But for now, and for the next several weeks of “May Madness,” I will try to remember to breathe amidst the flurry of finals, baseball and soccer games, grad parties and another school year coming to a close. And on June 4th, when my oldest son walks down the aisle to accept his high school diploma, I will be cheering him on (most likely through tears) as he transitions from the first chapter of his life to his next. And I look forward to seeing what this next chapter brings…

“In the end, only three things matter: how much you loved, how gently you lived, and how gracefully you let go of things not meant for you.” –Buddah

National Eating Disorders Week–Sharing My Story of Hope on the Radio

cbs radiojordana green show 2

Last night, I did something that scared me. As part of National Eating Disorders Awareness Week, my lovely and talented friend Jordana Green asked me to join her on her show to tell “my story” of my battle with anorexia nervosa that plagued me during my late teens. I had one goal in mind: Tell my story of survival to offer hope to those struggling with the disease and to those who have family members or loved ones who are struggling. I had discussed the details of my story with Jordana over lunch the week prior but chatting with her privately was much different than talking about it on live radio. But what I discovered as Jordana interviewed me on her show (with my incredible friend of 35 years, Laura, at my side for moral support) was that while I have battled with feelings of shame about my disease and have only shared the details of it with trusted friends, there was a sense of freedom and empowerment in sharing it with others.

jordana green show

Brene’ Brown truly has it right when she says,

“Owning our story can be hard but not nearly as difficult as spending our lives running from it. Embracing our vulnerabilities is risky but not nearly as dangerous as giving up on love and belonging and joy—the experiences that make us the most vulnerable. Only when we are brave enough to explore the darkness will we discover the infinite power of our light.”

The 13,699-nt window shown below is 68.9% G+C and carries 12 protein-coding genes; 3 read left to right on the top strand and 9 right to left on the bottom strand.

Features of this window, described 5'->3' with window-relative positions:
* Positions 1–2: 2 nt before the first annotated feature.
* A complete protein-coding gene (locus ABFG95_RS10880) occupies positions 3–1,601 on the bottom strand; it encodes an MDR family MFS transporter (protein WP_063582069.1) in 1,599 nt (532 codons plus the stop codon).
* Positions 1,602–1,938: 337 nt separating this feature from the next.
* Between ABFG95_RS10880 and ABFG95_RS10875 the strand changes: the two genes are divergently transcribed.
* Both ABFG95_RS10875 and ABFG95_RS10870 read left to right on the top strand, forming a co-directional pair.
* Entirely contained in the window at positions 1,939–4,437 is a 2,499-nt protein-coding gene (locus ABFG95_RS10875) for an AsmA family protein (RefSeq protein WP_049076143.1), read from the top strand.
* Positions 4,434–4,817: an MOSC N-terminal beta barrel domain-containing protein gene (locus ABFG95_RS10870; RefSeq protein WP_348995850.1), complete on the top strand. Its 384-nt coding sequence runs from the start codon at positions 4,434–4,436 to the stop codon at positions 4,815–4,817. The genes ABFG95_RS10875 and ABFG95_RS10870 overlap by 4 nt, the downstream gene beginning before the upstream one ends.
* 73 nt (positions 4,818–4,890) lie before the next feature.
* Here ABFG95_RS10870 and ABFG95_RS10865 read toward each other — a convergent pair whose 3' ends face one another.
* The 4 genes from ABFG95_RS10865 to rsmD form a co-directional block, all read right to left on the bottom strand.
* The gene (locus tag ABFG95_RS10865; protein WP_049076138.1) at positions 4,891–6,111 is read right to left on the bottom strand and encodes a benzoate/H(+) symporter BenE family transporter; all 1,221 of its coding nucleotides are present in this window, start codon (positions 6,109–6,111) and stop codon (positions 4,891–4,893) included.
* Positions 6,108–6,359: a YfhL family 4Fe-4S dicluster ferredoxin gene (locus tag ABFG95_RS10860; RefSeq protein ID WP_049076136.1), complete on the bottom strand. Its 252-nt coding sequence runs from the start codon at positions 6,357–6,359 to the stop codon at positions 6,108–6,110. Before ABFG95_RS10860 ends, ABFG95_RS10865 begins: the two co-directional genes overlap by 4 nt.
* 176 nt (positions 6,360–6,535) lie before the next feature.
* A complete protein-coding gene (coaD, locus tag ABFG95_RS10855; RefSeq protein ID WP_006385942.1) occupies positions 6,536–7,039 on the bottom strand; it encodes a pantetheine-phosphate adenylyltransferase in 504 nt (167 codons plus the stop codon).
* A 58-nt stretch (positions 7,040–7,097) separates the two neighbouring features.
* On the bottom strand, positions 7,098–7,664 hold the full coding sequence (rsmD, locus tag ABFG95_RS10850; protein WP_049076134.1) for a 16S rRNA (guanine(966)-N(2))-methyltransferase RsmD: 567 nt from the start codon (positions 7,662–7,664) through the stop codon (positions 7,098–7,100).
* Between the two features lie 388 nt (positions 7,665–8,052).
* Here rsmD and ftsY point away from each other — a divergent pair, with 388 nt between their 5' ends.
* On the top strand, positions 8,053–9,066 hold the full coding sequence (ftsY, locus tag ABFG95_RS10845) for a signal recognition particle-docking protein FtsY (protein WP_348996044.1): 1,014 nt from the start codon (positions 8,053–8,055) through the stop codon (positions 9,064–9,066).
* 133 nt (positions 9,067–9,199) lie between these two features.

We all have our stories. Many of which we hide away from others, and even from ourselves. But if you have a story that you think could give someone a glimmer of hope, I would encourage you to allow yourself to be vulnerable, open your heart and let yourself be seen and heard. For me, although it has been 30 years since I found myself strangled by the powerful grip of an eating disorder, which could have taken my life, sharing this dark and troubling piece of my history combined with the message that recovery is always an option was a way for me to offer comfort, hope and light to others.

As discussed in the interview, I recently joined The Emily Program as a Friends and Family Support Group facilitator. Volunteering once a month to co-lead a support group for those family and friends of those suffering from an eating disorder has given me another opportunity to give back and provide support for those in need. If you or someone you love is struggling, please know that help is readily available at the The Emily Program. Do not hesitate to take action. You can also feel free to comment or send me a private email if you have any reflections that you would like to share about this issue that effects nearly one out of every five women.

Reiterating the message I gave on the radio when Jordana asked me what advice I have for anyone struggling with an eating disorder, please remember:

Never give up. On yourself or on someone you love.

Choose life.

To listen to the podcast, go here (podcast date: 2/25/15, 10 pm).

Laura, Jordana and Me

Laura, Jordana and Me

What Nobody Tells you about Your Child’s High School Senior Year

Although I already have been through senior year with one child, who is in her sophomore year in college, I think a bit of Jeremy senior yearamnesia must have occurred (sort of like having a baby) as I find myself with child #2, a high school senior, almost surprised by the high levels of stress and the ongoing flurry of emotions that accompany the year that marks the end of a very important life chapter.